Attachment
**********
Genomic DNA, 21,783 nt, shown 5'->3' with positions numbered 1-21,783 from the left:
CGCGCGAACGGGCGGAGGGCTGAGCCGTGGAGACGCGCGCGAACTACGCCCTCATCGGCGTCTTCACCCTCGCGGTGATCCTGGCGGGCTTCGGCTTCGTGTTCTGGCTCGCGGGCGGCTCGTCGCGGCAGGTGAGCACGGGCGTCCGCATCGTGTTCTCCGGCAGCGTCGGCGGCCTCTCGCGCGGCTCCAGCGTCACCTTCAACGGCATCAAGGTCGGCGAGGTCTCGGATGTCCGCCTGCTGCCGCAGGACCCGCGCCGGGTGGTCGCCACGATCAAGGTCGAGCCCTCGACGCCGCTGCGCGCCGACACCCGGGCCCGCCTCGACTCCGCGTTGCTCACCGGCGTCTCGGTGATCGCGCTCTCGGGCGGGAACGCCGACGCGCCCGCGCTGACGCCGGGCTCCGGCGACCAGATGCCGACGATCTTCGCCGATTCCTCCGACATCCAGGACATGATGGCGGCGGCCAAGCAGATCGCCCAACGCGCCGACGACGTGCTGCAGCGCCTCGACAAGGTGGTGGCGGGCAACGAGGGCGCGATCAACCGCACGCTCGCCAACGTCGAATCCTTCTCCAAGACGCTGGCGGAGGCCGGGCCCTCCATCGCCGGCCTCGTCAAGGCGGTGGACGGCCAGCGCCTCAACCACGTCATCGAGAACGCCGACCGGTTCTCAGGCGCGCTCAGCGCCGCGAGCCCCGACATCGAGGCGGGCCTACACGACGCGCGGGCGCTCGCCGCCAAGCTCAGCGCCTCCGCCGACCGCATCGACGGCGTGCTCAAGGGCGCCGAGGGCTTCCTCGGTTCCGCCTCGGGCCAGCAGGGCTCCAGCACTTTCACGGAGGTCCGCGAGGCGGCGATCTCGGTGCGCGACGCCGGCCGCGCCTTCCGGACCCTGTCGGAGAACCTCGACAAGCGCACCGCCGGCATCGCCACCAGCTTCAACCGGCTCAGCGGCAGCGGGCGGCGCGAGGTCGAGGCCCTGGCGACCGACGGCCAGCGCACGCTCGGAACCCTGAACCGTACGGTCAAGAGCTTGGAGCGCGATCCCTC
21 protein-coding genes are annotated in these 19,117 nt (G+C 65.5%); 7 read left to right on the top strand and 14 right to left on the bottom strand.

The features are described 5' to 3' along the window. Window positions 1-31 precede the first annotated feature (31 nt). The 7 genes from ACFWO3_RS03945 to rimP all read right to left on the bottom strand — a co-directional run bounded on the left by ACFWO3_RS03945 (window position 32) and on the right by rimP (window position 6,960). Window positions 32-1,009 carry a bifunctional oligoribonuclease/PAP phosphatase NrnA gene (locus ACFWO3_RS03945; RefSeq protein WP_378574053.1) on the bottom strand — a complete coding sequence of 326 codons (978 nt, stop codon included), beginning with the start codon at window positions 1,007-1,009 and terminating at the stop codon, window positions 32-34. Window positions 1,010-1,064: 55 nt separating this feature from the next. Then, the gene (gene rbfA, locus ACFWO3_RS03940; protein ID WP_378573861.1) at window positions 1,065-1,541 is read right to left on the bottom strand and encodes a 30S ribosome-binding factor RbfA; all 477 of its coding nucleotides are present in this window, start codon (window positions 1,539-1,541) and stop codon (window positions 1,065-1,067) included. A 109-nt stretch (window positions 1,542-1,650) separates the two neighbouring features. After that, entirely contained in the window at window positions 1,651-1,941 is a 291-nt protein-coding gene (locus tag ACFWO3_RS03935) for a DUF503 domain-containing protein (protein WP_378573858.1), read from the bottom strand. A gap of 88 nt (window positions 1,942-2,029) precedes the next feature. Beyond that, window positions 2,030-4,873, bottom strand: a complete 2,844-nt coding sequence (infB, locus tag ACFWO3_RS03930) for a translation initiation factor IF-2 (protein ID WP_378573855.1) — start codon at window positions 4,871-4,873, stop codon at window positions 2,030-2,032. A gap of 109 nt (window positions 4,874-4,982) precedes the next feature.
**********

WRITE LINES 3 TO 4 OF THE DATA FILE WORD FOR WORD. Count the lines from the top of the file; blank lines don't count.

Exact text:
21 protein-coding genes are annotated in these 19,117 nt (G+C 65.5%); 7 read left to right on the top strand and 14 right to left on the bottom strand.

The features are described 5' to 3' along the window. Window positions 1-31 precede the first annotated feature (31 nt). The 7 genes from ACFWO3_RS03945 to rimP all read right to left on the bottom strand — a co-directional run bounded on the left by ACFWO3_RS03945 (window position 32) and on the right by rimP (window position 6,960). Window positions 32-1,009 carry a bifunctional oligoribonuclease/PAP phosphatase NrnA gene (locus ACFWO3_RS03945; RefSeq protein WP_378574053.1) on the bottom strand — a complete coding sequence of 326 codons (978 nt, stop codon included), beginning with the start codon at window positions 1,007-1,009 and terminating at the stop codon, window positions 32-34. Window positions 1,010-1,064: 55 nt separating this feature from the next. Then, the gene (gene rbfA, locus ACFWO3_RS03940; protein ID WP_378573861.1) at window positions 1,065-1,541 is read right to left on the bottom strand and encodes a 30S ribosome-binding factor RbfA; all 477 of its coding nucleotides are present in this window, start codon (window positions 1,539-1,541) and stop codon (window positions 1,065-1,067) included. A 109-nt stretch (window positions 1,542-1,650) separates the two neighbouring features. After that, entirely contained in the window at window positions 1,651-1,941 is a 291-nt protein-coding gene (locus tag ACFWO3_RS03935) for a DUF503 domain-containing protein (protein WP_378573858.1), read from the bottom strand. A gap of 88 nt (window positions 1,942-2,029) precedes the next feature. Beyond that, window positions 2,030-4,873, bottom strand: a complete 2,844-nt coding sequence (infB, locus tag ACFWO3_RS03930) for a translation initiation factor IF-2 (protein ID WP_378573855.1) — start codon at window positions 4,871-4,873, stop codon at window positions 2,030-2,032. A gap of 109 nt (window positions 4,874-4,982) precedes the next feature.